To wrap up their 2019/20 season, the Williams Lake Studio Theatre is putting on two one-act plays entitled Body of Water and A Number with auditions scheduled first thing in February.
These short hour-long plays will be on at the WLST back-to-back and showcase tight, dynamic examples of acting and theatre as a whole. Helming them are two of the WLST’s best and brightest, longtime veterans Curt Sprickerhoff and Kathleen MacDonald.
Sprickerhoff has been involved in the theatre for the last 25 years and has done just about everything from acting to directing, lights to sound and even set design. As a director, he’s no rookie and said he’s done one about once every two to three years whenever a script comes along that he absolutely falls in love with.
MacDonald, meanwhile, is a familiar face at the WLST and has been involved with them, on and off, for about 21 years now, doing a lot of acting, some producing and stage management. This year marks her first time stepping into the director’s chair though MacDonald remarked with a laugh it wasn’t her plan to do so this year.
“It was time but I’ve been nervous about doing it for the first time and Curt found this one act that he really wanted to do, so he said if I could find a one-act we could do it together and make it an evening of two one-acts,” MacDonald said.
A one-act, according to Sprickerhoff, is generally just a short play running at around one hour, compared to a full length play with three acts that takes course over multiple hours. Each play will run from beginning to end and be broken up by an intermission, which Sprickerhoff said is the ideal way to put on one-acts.
“I know Kathy has been involved (with the WLST) and I figured she was ready to direct and just needed a little bit of a nudge to get going and I was right,” Sprickerhoff said.
Body of Water is the production Sprickerhoff chose to direct this year and is a story of a middle-aged couple who wake up in the morning with no memory of who they are or how they got there. A young woman shows up on the doorstep shortly after who may or may not help them in figuring out just who they are and what’s going on.
The story overall lends itself very well to a mystery, Sprickerhoff said, with more details about the characters being revealed to them and the audience as the play goes along. He describes it as being “quite the roller coaster ride” as the audience follows these people’s lives and gets to know them.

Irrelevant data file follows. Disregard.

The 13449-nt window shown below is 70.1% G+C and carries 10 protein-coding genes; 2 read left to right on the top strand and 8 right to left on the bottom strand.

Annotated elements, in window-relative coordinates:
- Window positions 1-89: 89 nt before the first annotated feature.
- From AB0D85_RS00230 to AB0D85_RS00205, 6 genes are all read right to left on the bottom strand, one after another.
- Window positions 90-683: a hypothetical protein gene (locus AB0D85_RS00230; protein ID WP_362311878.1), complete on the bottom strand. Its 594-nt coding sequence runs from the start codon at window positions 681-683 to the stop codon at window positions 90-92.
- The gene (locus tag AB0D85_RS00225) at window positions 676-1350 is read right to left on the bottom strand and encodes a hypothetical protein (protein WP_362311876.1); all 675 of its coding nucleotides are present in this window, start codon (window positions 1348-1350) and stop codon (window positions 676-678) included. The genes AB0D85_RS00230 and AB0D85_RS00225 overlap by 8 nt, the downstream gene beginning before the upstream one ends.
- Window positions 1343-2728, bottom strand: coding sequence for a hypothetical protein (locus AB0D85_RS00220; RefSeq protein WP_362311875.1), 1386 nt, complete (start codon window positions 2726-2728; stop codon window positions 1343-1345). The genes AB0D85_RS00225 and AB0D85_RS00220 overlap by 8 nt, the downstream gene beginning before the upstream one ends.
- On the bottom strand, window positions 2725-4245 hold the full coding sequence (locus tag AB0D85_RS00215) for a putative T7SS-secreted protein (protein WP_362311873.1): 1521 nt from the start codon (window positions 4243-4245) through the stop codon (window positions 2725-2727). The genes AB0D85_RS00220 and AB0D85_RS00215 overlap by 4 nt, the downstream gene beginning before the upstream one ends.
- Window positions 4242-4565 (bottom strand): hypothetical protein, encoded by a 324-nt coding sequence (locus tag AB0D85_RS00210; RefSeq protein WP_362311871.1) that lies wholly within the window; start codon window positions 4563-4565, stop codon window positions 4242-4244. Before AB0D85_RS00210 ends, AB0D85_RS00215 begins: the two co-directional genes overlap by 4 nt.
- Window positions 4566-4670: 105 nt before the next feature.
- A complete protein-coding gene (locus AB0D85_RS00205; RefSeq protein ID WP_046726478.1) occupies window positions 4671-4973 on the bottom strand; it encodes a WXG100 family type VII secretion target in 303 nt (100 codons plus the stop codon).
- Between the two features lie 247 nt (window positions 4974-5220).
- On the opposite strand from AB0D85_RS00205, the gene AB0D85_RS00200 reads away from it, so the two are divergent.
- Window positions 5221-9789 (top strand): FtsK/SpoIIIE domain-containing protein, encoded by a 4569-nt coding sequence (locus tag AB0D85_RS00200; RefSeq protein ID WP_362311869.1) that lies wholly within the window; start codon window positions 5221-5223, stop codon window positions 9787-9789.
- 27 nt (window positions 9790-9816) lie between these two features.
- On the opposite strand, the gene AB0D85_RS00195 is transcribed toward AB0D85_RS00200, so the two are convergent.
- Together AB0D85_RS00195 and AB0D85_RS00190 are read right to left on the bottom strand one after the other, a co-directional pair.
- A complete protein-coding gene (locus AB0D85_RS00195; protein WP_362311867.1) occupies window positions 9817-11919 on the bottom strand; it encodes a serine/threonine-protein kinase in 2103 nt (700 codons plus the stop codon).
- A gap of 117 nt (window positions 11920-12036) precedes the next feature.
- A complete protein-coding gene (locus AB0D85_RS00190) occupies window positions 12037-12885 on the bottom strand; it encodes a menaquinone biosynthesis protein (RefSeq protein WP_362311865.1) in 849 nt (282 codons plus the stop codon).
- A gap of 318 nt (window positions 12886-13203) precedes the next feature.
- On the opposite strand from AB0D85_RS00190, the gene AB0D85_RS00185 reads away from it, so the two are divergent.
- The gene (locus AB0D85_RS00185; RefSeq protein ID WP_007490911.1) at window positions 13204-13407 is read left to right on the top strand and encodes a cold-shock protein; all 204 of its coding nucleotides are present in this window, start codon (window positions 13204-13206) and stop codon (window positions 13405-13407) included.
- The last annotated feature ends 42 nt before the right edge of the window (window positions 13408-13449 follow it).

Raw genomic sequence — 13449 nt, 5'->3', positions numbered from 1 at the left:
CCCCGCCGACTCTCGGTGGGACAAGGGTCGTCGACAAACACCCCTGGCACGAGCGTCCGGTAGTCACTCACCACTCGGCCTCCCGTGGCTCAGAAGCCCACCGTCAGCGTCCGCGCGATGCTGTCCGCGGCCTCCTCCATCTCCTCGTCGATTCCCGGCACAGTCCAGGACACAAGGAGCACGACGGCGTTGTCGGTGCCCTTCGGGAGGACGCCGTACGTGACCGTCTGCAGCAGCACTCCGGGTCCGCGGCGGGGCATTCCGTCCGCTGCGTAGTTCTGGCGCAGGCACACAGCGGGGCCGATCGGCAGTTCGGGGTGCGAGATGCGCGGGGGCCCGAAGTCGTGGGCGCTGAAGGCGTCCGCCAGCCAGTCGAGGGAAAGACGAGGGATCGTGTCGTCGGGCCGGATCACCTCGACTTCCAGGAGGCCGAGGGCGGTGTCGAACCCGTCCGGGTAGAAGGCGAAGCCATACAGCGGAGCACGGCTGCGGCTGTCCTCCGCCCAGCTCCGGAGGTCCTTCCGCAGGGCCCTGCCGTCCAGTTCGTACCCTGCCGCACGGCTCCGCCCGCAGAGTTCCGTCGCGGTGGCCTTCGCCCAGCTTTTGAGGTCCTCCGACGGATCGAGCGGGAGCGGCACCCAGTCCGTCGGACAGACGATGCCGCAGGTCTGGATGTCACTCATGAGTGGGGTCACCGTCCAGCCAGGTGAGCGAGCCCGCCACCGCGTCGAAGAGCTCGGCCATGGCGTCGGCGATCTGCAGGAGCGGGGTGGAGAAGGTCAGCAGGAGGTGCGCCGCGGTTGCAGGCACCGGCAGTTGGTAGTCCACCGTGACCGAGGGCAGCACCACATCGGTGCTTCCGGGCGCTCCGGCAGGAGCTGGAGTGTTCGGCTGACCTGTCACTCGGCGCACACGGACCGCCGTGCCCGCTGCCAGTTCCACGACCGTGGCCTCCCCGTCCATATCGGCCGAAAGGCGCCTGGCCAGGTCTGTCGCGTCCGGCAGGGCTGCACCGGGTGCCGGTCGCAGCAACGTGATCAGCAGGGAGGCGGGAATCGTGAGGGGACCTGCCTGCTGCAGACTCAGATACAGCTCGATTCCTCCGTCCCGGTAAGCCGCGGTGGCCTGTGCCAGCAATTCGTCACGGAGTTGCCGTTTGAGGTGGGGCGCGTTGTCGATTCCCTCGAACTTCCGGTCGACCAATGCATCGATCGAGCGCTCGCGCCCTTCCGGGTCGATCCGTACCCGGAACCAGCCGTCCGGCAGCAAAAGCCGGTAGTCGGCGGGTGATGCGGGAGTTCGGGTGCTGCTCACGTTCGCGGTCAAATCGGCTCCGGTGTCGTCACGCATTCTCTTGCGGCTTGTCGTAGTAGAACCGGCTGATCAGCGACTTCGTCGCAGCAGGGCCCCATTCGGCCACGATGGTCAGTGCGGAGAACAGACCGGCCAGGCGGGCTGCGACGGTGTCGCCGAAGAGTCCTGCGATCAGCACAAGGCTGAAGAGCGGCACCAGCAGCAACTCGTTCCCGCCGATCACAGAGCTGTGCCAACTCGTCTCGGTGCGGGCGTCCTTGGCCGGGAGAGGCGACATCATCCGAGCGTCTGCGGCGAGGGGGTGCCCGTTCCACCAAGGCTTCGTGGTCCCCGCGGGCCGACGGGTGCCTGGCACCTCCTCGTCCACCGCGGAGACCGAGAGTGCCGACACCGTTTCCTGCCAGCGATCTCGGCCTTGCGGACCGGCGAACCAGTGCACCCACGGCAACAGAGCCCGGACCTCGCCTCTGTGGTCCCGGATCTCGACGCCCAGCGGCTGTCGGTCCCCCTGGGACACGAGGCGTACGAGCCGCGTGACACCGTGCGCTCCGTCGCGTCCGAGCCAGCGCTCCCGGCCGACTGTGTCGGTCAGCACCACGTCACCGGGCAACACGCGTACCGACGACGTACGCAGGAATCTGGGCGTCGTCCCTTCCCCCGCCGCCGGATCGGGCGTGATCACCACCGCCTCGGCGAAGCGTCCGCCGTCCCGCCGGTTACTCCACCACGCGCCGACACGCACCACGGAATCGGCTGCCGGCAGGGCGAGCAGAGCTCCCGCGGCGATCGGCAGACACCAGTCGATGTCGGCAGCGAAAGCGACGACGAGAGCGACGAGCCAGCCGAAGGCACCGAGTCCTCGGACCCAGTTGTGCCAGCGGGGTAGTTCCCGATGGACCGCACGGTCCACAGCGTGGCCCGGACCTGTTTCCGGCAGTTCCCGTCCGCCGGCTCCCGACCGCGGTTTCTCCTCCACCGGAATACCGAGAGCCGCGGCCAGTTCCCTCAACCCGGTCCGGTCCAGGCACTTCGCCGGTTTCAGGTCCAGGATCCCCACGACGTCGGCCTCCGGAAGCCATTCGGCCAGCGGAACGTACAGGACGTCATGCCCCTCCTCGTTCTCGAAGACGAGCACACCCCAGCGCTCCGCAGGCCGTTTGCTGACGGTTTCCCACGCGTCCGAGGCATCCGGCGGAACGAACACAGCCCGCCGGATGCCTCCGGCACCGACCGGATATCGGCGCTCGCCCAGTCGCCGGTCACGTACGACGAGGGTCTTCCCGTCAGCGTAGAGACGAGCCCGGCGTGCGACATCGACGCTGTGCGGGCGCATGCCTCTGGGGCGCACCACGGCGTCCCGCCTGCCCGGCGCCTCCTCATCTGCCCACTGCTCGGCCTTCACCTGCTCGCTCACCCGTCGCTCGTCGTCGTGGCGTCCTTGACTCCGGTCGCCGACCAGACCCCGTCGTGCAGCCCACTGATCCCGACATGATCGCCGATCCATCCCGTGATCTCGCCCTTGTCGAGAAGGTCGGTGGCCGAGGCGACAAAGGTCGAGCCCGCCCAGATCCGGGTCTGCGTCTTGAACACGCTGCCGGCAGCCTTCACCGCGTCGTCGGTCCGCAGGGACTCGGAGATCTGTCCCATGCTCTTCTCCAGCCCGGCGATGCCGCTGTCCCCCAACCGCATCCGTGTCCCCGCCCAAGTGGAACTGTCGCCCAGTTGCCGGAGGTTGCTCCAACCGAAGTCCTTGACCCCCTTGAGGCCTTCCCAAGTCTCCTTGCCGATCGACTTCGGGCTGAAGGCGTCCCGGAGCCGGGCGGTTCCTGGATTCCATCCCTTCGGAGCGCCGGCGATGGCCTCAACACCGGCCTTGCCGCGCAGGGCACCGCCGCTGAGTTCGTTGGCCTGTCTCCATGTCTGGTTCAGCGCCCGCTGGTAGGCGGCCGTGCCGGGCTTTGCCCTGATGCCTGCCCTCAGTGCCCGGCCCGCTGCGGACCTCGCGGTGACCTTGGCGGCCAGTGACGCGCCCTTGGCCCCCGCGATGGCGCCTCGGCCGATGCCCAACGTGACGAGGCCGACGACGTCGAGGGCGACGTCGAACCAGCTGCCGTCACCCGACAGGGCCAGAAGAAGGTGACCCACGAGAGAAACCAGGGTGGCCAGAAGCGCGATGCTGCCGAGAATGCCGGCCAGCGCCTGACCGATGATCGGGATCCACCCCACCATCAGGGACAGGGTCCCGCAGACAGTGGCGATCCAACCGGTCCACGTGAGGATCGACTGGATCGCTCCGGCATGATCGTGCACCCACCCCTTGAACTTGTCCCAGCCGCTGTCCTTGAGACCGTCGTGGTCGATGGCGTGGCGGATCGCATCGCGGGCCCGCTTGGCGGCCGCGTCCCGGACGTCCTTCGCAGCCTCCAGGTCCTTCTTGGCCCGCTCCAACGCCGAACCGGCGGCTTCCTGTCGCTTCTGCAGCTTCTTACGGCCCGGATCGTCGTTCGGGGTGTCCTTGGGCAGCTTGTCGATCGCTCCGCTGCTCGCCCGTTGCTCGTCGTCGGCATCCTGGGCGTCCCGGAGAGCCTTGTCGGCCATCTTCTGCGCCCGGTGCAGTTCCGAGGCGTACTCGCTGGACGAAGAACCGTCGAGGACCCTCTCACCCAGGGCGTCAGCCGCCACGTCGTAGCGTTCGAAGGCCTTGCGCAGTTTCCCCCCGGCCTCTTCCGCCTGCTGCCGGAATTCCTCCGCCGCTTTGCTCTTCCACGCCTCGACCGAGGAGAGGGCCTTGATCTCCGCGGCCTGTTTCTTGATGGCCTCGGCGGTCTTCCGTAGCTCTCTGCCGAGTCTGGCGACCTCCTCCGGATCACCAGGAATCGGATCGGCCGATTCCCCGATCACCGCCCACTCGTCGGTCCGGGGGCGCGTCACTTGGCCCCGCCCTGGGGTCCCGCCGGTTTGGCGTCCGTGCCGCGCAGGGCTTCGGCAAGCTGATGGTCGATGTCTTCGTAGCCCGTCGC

“It’s funny, it’s a little bit dark, it’s interesting and mysterious as heck and I’m really attracted to stories that leave you a little confused and thinking about it at the end, you have to put the work in to figure out what’s going on. This one covers all of those bases,” Sprickerhoff said.
For her directorial debut, MacDonald chose to go with A Number which is about a father and a son and their relationship. Things take a turn, however, when the son discovers he’s not the only son but is in fact amongst a number of clones.
“It’s not so much a play about cloning as it is a play that needs cloning in it but it’s about a lot more than that,” MacDonald said. “Almost everything Curt said is true about mine, it’s funny, interesting and it will have people thinking and asking questions after it’s over. For a play that’s just an hour long there’s so many twists and turns.”
Learning of the father’s involvement in the cloning process and how it impacts his relationship with his son is fascinating. MacDonald said themes of identity, nature versus nurture and the father-son dynamic are all examined in detail during this short hour.
She is particularly happy that the playwright doesn’t answer some of the questions they bring up but, instead, leaves it to the audience to figure out and think about. Every time she reads it, MacDonald said she is riveted by the content and always finds something new in the text.
MacDonald and Sprickerhoff both have found it funny how well the themes of both productions lined up, those of identity and what makes us who we are. Sprickerhoff said the fact both plays take different approaches to the same questions is great and was in no means planned by either director.
On Tuesday, Feb. 4 and Thursday, Feb. 6 at 7 p.m. at Kornack and Hamm’s Pharmacy, Sprickerhoff and MacDonald will be hosting auditions for their plays. All are welcome to attend whether they are theatre novices or veteran thespians.
MacDonald is looking for two actors to play the father and the cloned son, however, she said she’s open to gender-bending the roles if the right actresses come along. She doesn’t like to place age limits on actors, so she said she’d like the son to look in his 20s to 30s while the father should look closer to late 40s to mid-60s. Whichever actor who plays the son will play three different versions of him for the three different clones in the story
“It’s going to be a rich, challenging, meaty role for two actors. I think there are a few people out there in town who would love to sink their teeth into something really good,” MacDonald said.
For his own production, Sprickerhoff is looking for a middle-aged couple over the age of 40, roughly, and a younger woman who looks to be under 40. Both his play and MacDonald’s play have what he would call “actor’s roles” the kind that are fun, interesting and smart roles an actor can really have fun with.
Even if you haven’t acted before, Sprickerhoff said these are roles anyone can have a lot of fun with, a sentiment MacDonald agrees with. They encourage anyone and everyone to come out for auditions and give these roles a try.
“Come out you auditions, enjoy yourselves and have fun,” Sprickerhoff said.
The plays themselves, meanwhile, go up on May. 6 to 9 and May 13 to 16, Sprickerhoff said, with MacDonald’s play going to be used as a festival entry at the end of May with a further performance possible at provincials in July.